The movie version the “The Hanging Tree” (1959) differed considerable from Johnson’s novella; the characters are not depicted as forlorn and desperate. In the opening scene, the viewer sees the hustle and bustle of wagons, horses and people. All against a back drop of Mountains and a rushing stream.



The immediate impression is of a successful progressive West, although the limb of the dead cottonwood tree dominates in the foreground as if to foreshadow events to come. The most apparent change between Johnson’s story and the movie adaptation is the transformation of the characters. The female character, Elizabeth, is not the sad helpless female depicted in the original story. In the movie version, Elizabeth is the image of a pioneer woman; she is strong and showed her independence when she invested in a gold mine and worked along side her partner, Frenchy. She asked that he treat her like a man. But, Doc had to come to her rescue when she was attacked by Frenchy, who made no secret of his attraction to her. When Doc heard her scream, he raced into the cabin and shot Frenchy. (In the novella, Doc shot the preacher). The town’s dislike for Doc, along with the venomous rhetoric of the preacher, produced an angry mob, who marched Doc to the hanging tree. The ending is the same as in the Johnson’s short story; Elizabeth bought Docs freedom with gold produced from her partnership in the mine.



In “ The Man Who Shot Liberty Valance,” and “A Man Called Horse,” Johnson used a familiar construction that was typical of the western genre of the 1950s; easterner goes west and ultimately wins against the savage nature of people and environment. But, Johnson’s resolve is quite different. In Johnson’s stories the harsh nature of western society defeats the civilizing agents as is represented in her male lead characters.



Ransome Foster in “The Man Who Shot Liberty Valance” was an educated Easterner from a wealthy family, who escaped to the West after quarreling with the executor of his father’s estate. Johnson depicted Foster as a weak unworthy man who was full of self-doubt and lacked what it took to survive in the West. Two other main characters, a waitress named Hallie, and her somewhat worthless boyfriend, Bert Barricune, are portrayed in contrast to the greenhorn, Rance Foster.

The reader first meets Ransome Foster after Bert Barricune found him wandering around on the Prairie; he had been beaten severely by Liberty Valance. It is in this scene that the author sets the tone of story:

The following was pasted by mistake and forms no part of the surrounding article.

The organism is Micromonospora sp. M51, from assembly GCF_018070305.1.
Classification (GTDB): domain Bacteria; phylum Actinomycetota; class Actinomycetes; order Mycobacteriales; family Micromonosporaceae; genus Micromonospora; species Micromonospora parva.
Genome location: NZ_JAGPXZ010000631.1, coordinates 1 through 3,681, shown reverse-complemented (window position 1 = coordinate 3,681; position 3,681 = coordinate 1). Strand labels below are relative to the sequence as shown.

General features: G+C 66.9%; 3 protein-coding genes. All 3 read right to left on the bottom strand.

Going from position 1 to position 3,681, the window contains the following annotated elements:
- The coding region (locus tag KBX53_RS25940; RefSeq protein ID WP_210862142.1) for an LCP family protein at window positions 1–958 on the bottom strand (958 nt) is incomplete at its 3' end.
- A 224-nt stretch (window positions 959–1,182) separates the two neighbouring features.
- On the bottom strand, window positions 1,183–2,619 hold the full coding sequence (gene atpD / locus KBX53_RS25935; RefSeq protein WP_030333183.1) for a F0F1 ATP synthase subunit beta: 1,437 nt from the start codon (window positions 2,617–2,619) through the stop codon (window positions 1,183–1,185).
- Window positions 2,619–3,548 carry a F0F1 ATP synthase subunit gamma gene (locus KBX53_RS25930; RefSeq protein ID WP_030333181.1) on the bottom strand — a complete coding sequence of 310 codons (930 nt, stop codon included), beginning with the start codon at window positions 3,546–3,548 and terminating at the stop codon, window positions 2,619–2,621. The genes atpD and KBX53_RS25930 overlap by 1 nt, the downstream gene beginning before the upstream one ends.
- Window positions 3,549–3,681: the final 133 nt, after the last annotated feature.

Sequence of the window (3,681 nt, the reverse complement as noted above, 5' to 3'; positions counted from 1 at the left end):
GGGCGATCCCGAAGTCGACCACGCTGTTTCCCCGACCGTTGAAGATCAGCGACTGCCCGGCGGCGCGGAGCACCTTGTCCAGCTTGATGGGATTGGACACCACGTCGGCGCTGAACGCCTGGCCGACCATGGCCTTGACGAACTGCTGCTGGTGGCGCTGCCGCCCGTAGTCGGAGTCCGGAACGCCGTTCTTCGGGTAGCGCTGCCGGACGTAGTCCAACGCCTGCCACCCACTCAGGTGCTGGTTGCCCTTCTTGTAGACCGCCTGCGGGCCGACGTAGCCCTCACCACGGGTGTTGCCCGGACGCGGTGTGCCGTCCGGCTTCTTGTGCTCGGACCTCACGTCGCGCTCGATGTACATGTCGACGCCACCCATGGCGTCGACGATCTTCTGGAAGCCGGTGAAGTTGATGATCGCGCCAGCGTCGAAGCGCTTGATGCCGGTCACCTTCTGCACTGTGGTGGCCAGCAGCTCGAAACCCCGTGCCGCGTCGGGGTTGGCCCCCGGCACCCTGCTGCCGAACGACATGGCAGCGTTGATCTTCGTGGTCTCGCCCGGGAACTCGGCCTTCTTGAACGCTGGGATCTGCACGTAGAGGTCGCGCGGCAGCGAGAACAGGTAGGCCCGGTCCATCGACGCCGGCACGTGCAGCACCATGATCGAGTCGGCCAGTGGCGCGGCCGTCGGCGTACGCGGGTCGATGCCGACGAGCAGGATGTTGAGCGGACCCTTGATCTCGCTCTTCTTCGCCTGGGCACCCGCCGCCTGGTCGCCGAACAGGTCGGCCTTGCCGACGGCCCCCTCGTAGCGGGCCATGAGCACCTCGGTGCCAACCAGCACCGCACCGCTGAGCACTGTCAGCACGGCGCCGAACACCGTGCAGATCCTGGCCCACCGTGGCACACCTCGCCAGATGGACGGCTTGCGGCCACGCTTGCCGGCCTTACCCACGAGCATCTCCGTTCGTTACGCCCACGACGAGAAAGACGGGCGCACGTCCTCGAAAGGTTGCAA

When Barricune found him on the prairie, Foster was indeed a tenderfoot. In his boots there was a warm, damp squidging (sic) where his feet had blistered, and the blisters had broken to bleed. He was bruised, sunburned, and filthy. He had been crawling, but when he saw Barricune riding toward him, he sat up. He had no horse, no saddle and, by that time, no pride.

Begrudgingly, Barricune offered Foster a hat full of water, a bedroll, and food, but then left the tenderfoot to fend for himself. The two met again in the sheriff’s office three days later, after Rance Foster walked into town to lodge a complaint against those who attacked him. The Sheriff, however, saw no crime and dismissed the matter.

Foster then saw that he would have to be the one to kill Liberty Valance. This realization seemed to change him. Johnson depicted Foster as a pathetic character filled with hate. He was, “haughty, condescending, and cringing all at once. He spoke with a jaunt sneer as if he expected to be kicked.” To survive he begged for food or stole it off the plates of others at the Elite Café, where he met Hallie. The waitress had sympathy for Foster and helped him to get a job. She also suggested that he start a school; she was one of his students.

This is basically all the reader knows about the relationships between Hallie, Foster and Bert Barricune until the end of the story when Ransome Foster meets Liberty Valance in the street for the shootout. Ransome is prepared to die, killing Liberty Valance will redeem his manhood, it is all he could ask. There are three shots fired, Valance is dead and Foster is hit in the shoulder and knocked unconscious. When he regains consciousness in the back room of the Elite Café, he sees Hallie attending him and Bert in the background. When Foster and Bert were alone, Bert told Foster that it was he who shot Liberty Valance. Foster was dejected; “ That is all I had to be proud of.”

Bert Barricune was the hero of the story. He was Foster’s backbone, his inspiration to pursue the Law, and to become a judge, a state legislature, a governor, and a United States senator. Foster had to live with the fact that he owed all in his life to Bert Barricune: “Bert Barricune, who never amounted to anything, but never intruded, was a living, silent reminder of three debts: a hat full of water under the cottonwoods, gunfire in a dusty street, and Hallie, quietly sewing beside a lamp in the parlor. And the Fosters had four sons.”

When script writers rewrote Johnson’s story for the movie they made Ransome Foster, (now Ransome Stoddard) a hero, who, when confronted by the lawless Liberty Valance, insisted that the law was to be upheld, it is what is expected in a civilized society. And although Bert, (now Tom Doniphon)



shot Liberty Valance so that Rance could bring law and order to the West, and steal his girl in the process, Doniphon shared the hero status with Stoddard.



Dorothy Johnson was known for her meticulous research, this was especially seen in her stories about Native Americans. “A Man Called Horse,” is one of her many stories that centered on Native American life.



The story depicts a white well-to-do young man from Boston who goes West in the 1840s to try and put meaning to his life. But his real journey begins when he is taken captive by a band of Crow Indians. Johnson does not sugar coat her narrative concerning the cultural life of the Crows. Written before the era of political correctness, which dictates most writing today, Johnson is refreshing in her accurate portrayal of the rituals, customs and daily life of Native Americans. In describing the capture of the easterner:

He heard gunfire and the brief shouts of his companions around the bend of the creek just before they died, but he never saw their bodies. He had no chance to fight, because he was naked and unarmed, bathing in the creek, when a Crow warrior seized and held him. His captors let him go at last, let him run. Then the lot of them rode him down for sport, striking him with their coup sticks. They carried the dripping scalps of his companions, and one had skinned off Baptiste’s black beard as well, for a trophy.